On Saturday, May 24th, at approximately 2230h, the HI-SEAS habitat went completely dark. The entire power system suffered a critical failure… due to my own action. The entire story is reminiscent of a mixture of Apollo 13 and Jurassic Park, so Houston, hold on to your butts!
The HI-SEAS habitat is controlled by dozens of web-enabled sensors and relays. The sensors give us the condition of the habitat: the charge of our battery stacks, the output of our AC inverters, the ambient temperature in several locations, the concentration of CO2, and more. The relays switch on fans, the hydronic heating system, and regulate the power generation in response to the sensor array. They’ll even isolate the battery stacks in the event of a power failure to protect the batteries from damage…
I was assigned to a task by one of our Systems Ground Controllers at 1658h: to reset the sensor array connected to our fuel cell backup system. It hadn’t been reporting the condition of the fuel cell for several weeks, and on a recent robotic resupply, our hydrogen source had been replenished, so we needed that data from the fuel cell.
Speaking of sensors, can you reset all of the CBW devices in the container/workshop? Go to the units and pull the terminal block off. Actually if you rock the top back, it will pull out the power pins (24v) and reboot it. — Systems Ground Controller
I received the message as I checked my e-mail prior to bed, around 2200h. It sounded simple enough… “Go to the units and pull the terminal block off.” The instructions couldn’t have been more clear. I hemmed and hawed about whether or not to go ahead and do it that night, or wait until morning.
I should have waited until morning.
The sensor array is located above the battery stacks in the shipping container module, and consists of several rails of electronics: power supplies, fuses, and the sensors themselves. All the sensors are daisy-chained to the same power supply, so pulling the terminal block would disrupt the flow of electricity to all of the sensors. Unfortunately, one of the sensors daisy-chained was controlling a relay that would isolate the battery stacks in the event of a power failure.
I rocked the terminal block off the first sensor. The habitat went dark.
I rocked the terminal block back on. The habitat stayed dark. The only glow came from the battery stacks, which were happily reporting that they were online and in good condition, only they weren’t in discharge mode.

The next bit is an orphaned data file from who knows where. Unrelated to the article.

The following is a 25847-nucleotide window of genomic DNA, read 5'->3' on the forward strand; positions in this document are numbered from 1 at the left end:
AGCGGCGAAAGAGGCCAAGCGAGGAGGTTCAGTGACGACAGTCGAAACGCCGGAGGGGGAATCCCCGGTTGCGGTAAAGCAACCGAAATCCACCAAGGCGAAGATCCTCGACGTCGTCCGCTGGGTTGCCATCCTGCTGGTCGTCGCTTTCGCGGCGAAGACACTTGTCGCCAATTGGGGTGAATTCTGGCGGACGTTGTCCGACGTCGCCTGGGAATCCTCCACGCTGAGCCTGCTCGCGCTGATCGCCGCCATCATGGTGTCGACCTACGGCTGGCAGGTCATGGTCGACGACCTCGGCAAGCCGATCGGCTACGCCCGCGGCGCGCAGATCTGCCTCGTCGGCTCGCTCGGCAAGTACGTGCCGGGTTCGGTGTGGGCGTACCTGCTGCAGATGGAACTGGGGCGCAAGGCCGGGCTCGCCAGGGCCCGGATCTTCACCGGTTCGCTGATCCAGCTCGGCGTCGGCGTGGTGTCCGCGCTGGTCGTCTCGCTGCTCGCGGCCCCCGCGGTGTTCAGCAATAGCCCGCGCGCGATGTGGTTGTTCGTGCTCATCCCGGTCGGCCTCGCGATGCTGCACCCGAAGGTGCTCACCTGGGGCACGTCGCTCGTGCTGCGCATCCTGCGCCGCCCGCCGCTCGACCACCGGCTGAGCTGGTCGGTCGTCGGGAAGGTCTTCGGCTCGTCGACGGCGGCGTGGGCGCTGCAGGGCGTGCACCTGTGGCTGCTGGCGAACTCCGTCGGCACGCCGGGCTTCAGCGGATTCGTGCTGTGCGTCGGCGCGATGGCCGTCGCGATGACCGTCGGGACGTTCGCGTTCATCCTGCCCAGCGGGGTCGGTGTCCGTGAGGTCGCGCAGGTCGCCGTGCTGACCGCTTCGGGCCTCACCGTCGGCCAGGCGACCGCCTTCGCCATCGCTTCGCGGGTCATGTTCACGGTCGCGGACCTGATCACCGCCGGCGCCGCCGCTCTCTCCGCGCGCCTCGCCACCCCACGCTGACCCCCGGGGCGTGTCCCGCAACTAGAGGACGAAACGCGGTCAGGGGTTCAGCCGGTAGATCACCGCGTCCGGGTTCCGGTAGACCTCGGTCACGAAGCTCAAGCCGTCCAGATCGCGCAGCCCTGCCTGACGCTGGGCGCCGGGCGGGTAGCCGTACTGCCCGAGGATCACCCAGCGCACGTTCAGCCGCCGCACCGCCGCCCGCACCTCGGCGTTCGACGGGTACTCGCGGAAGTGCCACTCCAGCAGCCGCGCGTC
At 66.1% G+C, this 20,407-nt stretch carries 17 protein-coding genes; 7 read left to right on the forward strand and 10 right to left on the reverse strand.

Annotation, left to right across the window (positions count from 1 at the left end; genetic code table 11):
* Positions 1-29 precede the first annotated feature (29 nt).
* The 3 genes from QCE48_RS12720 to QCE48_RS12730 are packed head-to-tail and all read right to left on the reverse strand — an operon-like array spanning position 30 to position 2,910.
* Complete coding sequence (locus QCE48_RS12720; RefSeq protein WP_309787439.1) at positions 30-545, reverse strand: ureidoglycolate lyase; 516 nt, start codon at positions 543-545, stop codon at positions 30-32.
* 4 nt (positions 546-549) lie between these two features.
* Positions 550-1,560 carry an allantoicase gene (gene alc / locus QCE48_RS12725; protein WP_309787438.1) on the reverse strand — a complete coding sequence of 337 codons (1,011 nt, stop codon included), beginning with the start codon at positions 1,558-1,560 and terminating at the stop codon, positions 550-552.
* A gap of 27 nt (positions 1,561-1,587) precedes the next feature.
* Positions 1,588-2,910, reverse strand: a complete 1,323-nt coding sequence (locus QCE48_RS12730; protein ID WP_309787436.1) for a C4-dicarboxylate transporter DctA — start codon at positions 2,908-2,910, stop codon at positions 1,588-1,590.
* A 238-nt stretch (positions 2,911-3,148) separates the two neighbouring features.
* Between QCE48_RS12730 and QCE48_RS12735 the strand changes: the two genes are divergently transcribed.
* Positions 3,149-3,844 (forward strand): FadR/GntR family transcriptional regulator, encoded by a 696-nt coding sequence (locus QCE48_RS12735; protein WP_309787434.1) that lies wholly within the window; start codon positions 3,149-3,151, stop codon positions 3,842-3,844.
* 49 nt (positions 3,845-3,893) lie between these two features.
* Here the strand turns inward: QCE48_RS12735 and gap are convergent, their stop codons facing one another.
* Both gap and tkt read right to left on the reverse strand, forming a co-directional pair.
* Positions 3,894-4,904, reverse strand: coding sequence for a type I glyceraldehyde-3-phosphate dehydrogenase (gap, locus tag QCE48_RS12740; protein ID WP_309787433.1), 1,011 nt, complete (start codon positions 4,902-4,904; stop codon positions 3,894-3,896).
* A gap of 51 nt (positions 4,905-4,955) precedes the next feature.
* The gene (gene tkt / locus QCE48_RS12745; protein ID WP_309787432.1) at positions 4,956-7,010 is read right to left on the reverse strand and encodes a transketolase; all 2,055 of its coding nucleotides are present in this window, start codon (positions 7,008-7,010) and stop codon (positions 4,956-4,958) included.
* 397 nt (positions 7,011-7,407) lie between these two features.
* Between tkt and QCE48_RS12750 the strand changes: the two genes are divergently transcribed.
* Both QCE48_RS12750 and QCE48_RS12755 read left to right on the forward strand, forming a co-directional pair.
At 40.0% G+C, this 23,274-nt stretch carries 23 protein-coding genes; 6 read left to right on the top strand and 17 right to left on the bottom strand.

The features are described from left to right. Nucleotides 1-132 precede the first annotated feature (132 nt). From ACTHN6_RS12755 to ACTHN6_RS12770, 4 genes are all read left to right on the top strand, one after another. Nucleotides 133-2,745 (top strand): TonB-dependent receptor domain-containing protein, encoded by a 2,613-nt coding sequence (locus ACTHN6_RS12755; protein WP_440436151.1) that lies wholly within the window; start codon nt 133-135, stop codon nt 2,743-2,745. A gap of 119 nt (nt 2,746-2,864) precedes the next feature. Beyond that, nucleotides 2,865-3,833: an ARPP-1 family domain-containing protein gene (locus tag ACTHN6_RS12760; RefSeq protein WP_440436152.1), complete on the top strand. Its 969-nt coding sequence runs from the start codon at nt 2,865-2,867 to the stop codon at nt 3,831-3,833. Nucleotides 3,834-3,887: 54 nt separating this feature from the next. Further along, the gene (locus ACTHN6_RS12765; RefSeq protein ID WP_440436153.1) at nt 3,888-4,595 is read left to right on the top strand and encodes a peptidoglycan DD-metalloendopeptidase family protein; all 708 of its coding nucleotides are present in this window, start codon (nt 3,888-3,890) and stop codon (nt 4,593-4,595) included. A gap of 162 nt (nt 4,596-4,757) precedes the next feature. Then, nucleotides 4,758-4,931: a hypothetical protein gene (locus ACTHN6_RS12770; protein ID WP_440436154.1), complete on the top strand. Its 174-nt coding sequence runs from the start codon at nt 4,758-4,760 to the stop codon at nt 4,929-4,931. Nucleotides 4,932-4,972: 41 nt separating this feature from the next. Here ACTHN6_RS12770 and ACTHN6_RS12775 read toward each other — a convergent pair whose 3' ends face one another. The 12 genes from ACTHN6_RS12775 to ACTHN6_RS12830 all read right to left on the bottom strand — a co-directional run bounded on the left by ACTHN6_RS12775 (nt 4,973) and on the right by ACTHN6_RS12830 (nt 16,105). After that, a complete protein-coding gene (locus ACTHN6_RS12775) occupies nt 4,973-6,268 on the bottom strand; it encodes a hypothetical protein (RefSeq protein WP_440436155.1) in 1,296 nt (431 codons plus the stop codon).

Houston, we have a problem.
The emergency reboot procedure is simple and straight forward. Connect a set of backup batteries to the system by clicking a single fuse on. The backup batteries, in theory, would power on the sensor array, which would then detect that the batteries had been isolated, and close the relay to restore power to the habitat.
The battery backups were dead. The sensor array couldn’t draw power, and the battery stacks weren’t supplying power to the habitat. Cue the backup backup strategy, since the backup battery and the fuel cell couldn’t turn on the sensor array, maybe powering the gasoline generator would.
The gasoline generator has a control box inside the shipping container that allows us to turn on the generator and crank the engine without leaving the habitat.
Click… Crank… Nothing.
The habitat was still completely dark, except for the lights of the battery stacks telling us that they were happily willing to restore power to the entire system, if only they were allowed to talk to the sensor array.
As an exercise in futility, we donned EVA suits and went outside to start the gasoline generator manually. That, finally, succeeded. But it didn’t succeed in powering the sensor array, no. The gasoline generator was running into the same brick wall as the battery stacks, it was ready and willing to supply power, if only the sensor array was turned on.
Time for a backup backup backup plan. The sensor array wasn’t getting power from the backup battery, it wasn’t getting power from the battery stacks or the fuel cells, and it wasn’t getting power from the gasoline generator. Time for a last-ditch effort.
The two MX-C suits have lithium iron phosphate (LiFePO4) batteries that each supply 12 volts fully charged. The sensor array needs 24 volts to start, and since we have two of the batteries we can connect them in series to get the necessary voltage. Remember, all the while we are doing this, the EVA, the wiring, the testing, the swearing, with nothing more than a couple of flashlights.
Well, it was finally time.
Hold on to your butts. No, not really! It’s a quote from Jurassic Park. — Me
An arc of light jumped as I touched the wires from the MX-C batteries to the terminals of the sensor array. The sensor array clicked, its lights flashed. The habitat stayed dark. For. Five. Breathless. Seconds.
The fans on the battery array were the first indication that something had worked. The started whirring. Next, a series of subsystems flashed to life: the inverter controllers flickered and booted, then the inverters themselves started clicking and whirring. Finally, the habitat lights blinded our dark-adapted eyes. The power was back on.
It took another hour before we had all systems up and running again. Most notably, the generator was still on, and the battery stacks were having a bit of an argument with them over whose job it was to run the habitat power. That kept our communication system offline, but once we shut down the generator, as Ellie Sattler would say, “Mr. Hammond, I think we’re back in business.”
Right before being attacked by a velociraptor. But that’s a story for another day…
(PS, if you look carefully in the featured image, you can see the yellow lasers being fired by the Keck Observatory on Mauna Kea)